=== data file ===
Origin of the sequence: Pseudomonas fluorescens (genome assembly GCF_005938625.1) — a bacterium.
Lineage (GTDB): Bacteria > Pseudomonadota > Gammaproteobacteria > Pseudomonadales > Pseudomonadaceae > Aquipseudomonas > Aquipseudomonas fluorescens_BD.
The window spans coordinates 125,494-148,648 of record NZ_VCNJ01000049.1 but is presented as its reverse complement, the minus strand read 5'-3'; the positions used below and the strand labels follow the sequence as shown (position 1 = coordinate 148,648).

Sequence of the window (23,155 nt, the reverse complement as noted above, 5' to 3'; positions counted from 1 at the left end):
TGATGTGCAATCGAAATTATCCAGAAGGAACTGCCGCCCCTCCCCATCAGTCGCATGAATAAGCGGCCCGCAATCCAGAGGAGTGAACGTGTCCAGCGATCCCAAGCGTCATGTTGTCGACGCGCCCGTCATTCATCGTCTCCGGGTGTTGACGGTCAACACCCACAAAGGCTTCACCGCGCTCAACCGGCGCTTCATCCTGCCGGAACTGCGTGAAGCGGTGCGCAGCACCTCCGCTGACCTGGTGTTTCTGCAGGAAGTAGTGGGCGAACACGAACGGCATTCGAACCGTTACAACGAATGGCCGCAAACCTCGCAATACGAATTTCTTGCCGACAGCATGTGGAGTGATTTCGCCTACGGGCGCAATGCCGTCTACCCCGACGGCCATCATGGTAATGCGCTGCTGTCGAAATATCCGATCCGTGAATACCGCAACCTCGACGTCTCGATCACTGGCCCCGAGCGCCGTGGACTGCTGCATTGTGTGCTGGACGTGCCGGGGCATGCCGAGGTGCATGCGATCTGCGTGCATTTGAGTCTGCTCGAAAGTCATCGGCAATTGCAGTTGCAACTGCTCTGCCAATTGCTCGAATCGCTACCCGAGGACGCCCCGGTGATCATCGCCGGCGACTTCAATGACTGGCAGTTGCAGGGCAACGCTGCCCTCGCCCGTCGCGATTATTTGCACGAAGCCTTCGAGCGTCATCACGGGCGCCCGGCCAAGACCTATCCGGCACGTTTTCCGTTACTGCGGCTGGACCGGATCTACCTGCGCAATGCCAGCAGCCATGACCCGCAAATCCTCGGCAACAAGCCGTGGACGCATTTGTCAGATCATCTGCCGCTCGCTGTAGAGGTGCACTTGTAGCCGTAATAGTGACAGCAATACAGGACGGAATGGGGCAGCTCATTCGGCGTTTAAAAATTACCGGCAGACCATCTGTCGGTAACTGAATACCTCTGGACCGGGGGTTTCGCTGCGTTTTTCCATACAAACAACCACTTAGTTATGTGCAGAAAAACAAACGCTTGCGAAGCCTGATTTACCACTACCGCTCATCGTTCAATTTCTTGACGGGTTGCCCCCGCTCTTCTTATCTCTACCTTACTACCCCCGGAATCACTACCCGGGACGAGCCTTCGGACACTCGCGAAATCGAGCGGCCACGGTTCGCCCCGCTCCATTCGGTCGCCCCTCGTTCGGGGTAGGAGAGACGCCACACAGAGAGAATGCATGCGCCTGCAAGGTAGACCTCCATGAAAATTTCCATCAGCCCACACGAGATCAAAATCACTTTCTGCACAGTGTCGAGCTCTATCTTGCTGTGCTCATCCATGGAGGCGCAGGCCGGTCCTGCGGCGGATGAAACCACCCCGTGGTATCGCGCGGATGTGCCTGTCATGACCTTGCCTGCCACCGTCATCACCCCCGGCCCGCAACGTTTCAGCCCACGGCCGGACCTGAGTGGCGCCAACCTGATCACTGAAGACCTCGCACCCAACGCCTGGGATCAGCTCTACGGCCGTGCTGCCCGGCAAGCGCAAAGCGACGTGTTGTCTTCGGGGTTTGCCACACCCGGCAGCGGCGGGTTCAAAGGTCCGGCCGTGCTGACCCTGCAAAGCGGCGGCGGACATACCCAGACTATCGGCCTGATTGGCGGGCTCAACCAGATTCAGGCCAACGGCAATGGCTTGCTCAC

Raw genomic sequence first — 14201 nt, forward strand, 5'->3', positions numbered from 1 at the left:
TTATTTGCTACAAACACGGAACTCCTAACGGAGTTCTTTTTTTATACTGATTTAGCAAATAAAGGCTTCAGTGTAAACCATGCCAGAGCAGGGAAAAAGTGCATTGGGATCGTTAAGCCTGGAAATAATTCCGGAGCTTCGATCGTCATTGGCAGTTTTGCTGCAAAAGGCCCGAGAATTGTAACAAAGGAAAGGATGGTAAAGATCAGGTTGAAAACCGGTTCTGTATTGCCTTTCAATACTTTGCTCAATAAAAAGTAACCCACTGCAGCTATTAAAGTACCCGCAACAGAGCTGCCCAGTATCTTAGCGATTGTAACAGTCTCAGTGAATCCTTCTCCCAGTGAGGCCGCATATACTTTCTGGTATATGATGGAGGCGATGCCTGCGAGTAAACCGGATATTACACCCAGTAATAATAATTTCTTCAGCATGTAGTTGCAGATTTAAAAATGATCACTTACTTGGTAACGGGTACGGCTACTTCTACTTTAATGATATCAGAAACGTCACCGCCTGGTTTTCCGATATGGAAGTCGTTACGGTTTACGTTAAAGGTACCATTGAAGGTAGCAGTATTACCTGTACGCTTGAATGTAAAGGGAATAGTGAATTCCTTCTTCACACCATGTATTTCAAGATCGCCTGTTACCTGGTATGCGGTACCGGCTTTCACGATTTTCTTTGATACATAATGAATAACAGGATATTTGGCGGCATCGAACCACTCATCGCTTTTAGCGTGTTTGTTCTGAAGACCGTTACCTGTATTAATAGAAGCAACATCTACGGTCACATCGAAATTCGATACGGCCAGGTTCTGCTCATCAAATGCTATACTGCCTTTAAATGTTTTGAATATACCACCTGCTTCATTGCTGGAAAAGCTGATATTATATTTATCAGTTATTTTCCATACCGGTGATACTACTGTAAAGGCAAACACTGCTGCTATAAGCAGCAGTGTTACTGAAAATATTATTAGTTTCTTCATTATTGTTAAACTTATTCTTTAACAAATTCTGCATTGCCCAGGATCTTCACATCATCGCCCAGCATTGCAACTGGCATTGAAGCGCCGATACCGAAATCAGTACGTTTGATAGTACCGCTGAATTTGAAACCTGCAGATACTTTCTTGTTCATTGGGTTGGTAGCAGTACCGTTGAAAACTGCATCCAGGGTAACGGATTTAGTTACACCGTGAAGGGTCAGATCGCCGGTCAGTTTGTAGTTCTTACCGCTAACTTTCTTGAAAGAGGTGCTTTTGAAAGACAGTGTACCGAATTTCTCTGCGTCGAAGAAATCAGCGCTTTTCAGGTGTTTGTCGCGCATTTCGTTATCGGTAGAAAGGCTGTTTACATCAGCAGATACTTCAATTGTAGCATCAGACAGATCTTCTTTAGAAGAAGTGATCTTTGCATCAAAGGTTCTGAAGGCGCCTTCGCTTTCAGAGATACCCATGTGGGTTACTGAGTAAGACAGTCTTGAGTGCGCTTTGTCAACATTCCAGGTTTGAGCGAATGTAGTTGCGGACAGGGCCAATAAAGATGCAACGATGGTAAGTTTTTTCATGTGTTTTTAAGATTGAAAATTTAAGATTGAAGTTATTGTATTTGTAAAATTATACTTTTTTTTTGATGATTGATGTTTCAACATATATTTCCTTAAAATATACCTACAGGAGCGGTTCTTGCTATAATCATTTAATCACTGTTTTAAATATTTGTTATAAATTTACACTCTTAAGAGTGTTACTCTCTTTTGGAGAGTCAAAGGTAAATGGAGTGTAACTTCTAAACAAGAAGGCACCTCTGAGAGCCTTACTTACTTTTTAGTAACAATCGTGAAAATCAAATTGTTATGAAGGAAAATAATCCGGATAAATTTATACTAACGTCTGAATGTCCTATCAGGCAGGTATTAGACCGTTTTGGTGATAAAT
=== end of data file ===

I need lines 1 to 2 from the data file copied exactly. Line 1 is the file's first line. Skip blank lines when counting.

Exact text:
Origin of the sequence: Pseudomonas fluorescens (genome assembly GCF_005938625.1) — a bacterium.
Lineage (GTDB): Bacteria > Pseudomonadota > Gammaproteobacteria > Pseudomonadales > Pseudomonadaceae > Aquipseudomonas > Aquipseudomonas fluorescens_BD.